When I was 4 years old, my parents gave me the job of planting the carrot seeds in the garden. I was given the packet full of seeds and told to put the seeds in the row. Somehow, the packet got away from me and I spilled some seeds to the side. I guiltily pretended it didn’t happen and finished up my chore.
Later, I came back and I noticed that the seeds I had spilled had sprouted the same way the ones in the prepared row had sprouted. Suddenly, I understood what a seed was. It wasn’t a process my dad came up with–it’s a germ of life. I have always found seeds kind of magical since that day.
Vegetable gardening is one of the most valuable things you can do with your kid. Here are five reasons why:
It Teaches Them About Food–Let’s just say it: Americans are obese. One of the reasons for this is that we’re disconnected from our food. Seeing food grow as a child short-circuits this disconnection. It teaches them what plant-life actually is, and once they know that, they will always have something wholesome to reference when eating a fast food taco made out of Doritos.
It Teaches Them About Nature–You can teach about plants and seeds on the chalkboard, but it’s not the same as putting a seed in the ground and watching it grow. Gardening teaches children about plant life, insects, birds, light, water, fruiting, birth, and death–plus about a dozen other things I’m not thinking of right now.
It Gives Them Fresh Air and Exercise–We all know kids aren’t getting enough of that, right?
It Gives Them Autonomy–Gardening is a valuable life skill. No matter how bad things get, you know how to feed yourself. There’s that old saying, “Feed a man to fish, you can feed him for a day. Teach a man to fish, you can feed him for a lifetime.” That applies to gardens, and kids, too.
It Gets Them To Eat Vegetables–Studies show that when kids grow vegetables, they are more likely to eat them. This makes sense. After all, what gardener doesn’t want to eat the things they grow?
Make Your Own Baby Swing so your newborn can swing on the porch with you. One Sassy Housewife built her own for $27, much cheaper than the $135 swings she found online.
I enjoyed this post on Rage Against The Minivan about “Holiday Overkill.” It starts out with Kristin, a mother of four, discovering that someone at school had told her kids that on St. Patrick’s Day, you set out a trap for leprechauns and then there are gold coins in it the next day. Yeah, I had never heard of that either. As Kristen put it:
Gold coins? A leprechaun trap? Is he serious? When I was a kid we celebrated St. Patrick’s Day by wearing something green. THE END.
She then goes on to say:
Yes, I’ve turned into a bit of a grinch, but SERIOUSLY WITH THE HOLIDAY OVERKILL. As if Christmas wasn’t already hard enough as a parent, someone also decided that we have to move an Elf around every day, into creative tableaus? And then someone else decided that the Advent Calendar was A Thing beyond a simple religious observation and now involves some kind of gift each day leading up to Christmas?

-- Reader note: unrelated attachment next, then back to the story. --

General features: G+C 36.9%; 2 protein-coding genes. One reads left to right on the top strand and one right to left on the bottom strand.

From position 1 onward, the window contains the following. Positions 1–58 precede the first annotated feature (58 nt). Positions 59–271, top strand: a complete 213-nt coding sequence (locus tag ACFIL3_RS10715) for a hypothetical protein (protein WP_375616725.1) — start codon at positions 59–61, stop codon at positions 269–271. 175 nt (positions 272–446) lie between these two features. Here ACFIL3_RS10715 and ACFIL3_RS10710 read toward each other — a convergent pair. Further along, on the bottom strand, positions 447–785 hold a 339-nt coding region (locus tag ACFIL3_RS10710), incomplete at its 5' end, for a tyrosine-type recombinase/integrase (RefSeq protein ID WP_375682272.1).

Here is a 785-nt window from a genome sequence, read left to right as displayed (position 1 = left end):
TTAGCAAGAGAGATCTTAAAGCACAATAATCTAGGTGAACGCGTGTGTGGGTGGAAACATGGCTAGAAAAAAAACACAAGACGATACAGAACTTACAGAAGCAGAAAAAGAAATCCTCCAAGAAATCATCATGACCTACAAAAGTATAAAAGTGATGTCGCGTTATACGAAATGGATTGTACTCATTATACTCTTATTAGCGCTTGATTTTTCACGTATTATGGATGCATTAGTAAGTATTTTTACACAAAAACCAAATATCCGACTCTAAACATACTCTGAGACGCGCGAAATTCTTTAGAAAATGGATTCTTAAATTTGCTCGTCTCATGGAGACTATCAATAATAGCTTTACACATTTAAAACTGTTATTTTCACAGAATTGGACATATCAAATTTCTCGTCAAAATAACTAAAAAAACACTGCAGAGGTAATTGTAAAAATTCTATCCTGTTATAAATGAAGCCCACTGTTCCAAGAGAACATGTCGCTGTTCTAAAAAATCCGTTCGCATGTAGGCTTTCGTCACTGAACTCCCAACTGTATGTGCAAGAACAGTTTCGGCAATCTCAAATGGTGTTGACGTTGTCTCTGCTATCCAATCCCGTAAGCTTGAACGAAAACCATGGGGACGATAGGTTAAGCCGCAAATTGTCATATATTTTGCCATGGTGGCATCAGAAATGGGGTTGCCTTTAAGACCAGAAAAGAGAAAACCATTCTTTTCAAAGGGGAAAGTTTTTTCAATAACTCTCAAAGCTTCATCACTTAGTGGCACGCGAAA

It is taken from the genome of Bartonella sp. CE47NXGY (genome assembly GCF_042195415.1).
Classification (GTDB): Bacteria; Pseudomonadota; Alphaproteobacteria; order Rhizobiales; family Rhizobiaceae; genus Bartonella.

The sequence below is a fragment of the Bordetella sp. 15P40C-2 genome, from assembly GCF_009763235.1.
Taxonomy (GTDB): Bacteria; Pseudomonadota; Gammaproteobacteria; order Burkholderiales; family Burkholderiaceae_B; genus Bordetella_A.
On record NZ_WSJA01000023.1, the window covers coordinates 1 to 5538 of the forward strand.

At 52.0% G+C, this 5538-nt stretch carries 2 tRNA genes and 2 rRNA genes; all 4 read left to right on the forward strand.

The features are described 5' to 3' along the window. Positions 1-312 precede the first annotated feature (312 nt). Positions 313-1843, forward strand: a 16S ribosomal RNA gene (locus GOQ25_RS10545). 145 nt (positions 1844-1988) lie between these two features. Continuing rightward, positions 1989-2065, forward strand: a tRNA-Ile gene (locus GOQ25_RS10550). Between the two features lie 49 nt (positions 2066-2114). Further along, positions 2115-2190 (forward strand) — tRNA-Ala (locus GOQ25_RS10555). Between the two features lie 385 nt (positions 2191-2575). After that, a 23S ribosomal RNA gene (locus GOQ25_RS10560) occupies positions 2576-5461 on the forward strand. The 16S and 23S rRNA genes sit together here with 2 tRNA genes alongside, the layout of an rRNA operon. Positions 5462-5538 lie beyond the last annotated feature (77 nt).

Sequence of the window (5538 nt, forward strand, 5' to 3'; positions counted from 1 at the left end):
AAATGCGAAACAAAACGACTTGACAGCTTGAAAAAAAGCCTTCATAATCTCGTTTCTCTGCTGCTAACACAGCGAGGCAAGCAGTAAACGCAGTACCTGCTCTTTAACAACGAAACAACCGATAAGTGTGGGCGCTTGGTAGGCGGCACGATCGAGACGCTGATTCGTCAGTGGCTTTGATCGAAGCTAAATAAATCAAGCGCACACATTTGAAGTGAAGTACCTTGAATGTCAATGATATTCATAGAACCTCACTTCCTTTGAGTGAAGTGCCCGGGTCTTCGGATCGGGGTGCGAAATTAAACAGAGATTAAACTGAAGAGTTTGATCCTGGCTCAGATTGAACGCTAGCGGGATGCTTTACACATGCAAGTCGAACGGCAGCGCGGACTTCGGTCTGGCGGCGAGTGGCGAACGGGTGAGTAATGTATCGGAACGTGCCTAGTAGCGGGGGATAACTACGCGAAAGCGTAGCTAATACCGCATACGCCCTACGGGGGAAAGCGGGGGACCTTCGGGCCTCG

And less than a month after having survived that whole mess, we’ve got Valentine’s Day which has became The New Halloween, because God forbid you send a simple store-bought card. You’d better include some candy or your child will be shunned. Shunned! … And do not even get me started on what Easter has become. When I was a kid my mom went to the store and bought us a new dress and a pre-made plastic Easter basket for $8.99. THE END. There was candy and we loved it. Maybe we would die some eggs from a kit sitting in the check-out lane at Target. They would look like crap. Now we’ve got to leave footprints from the Easter Bunny and make artful, Pinterest-worthy eggs with stencils and ikat prints and probably some that are hombre.
Pretty funny stuff, plus she makes some good points in her rant. She calls it a “We’re all in this together, let’s simplify!” manifesto. Read the rest here.
What do you think about holiday overkill?
The baby monitor came out of the Lindbergh baby kidnapping in the 1930s.
Henri Nestlé, as in Nestlé chocolate, came up with the first baby food.
The first disposable diaper “consisted of two parts: a strip of inexpensive, cellulose-based gauze as an absorbing pad, and a nylon outer shell that held the pad in place, made from an old parachute.”
Read about this and lots of other interesting facts in A Brief History of 7 Baby Basics.
My stroller doesn’t come with a cup holder, which has been kind of annoying. We looked into buying one in the store, but I didn’t like the designs and I had a problem with spending $7-$15 for yet another plastic thing.
I don’t know why it never occurred to me to make my own until I saw this tutorial for a stroller cup holder. It’s a simple fabric cylinder with a flap that folds over the stroller and snaps in place. Looks like it works!
This is an easy project. All you do is add felt “spikes” to an existing hat. Cute!
Anyway, I went into a fancy children’s store and they had Hand-Cut Children’s Silhouette Art for $159. Here they are:
They were cute, but I thought, I could make that.
Well, I guess I wasn’t the only person who thought of making children’s silhouettes, because Lindy at Cottage Hill did that very thing using her own children’s profiles–and what’s more she shares how to do it on her blog.
It looks like she first took a picture of her children against a light wall, enhanced the drawings, and cut them out of black paper. Then she put them against gray-blue fabric and framed them.
I think they look pretty great. And they cost a lot less than $159.
I can see why I don’t need the mall any more.
Check out this Antique Gothic Crib from somewhere around 1835-1845. Part of the Gothic Revival style that popped up in America between 1830-1870, it’s made of black walnut and costs $8,500.
I’m not sure how safe it is, but wow.
I like this stuffed owl. You can sew one yourself with this free pattern. Cute.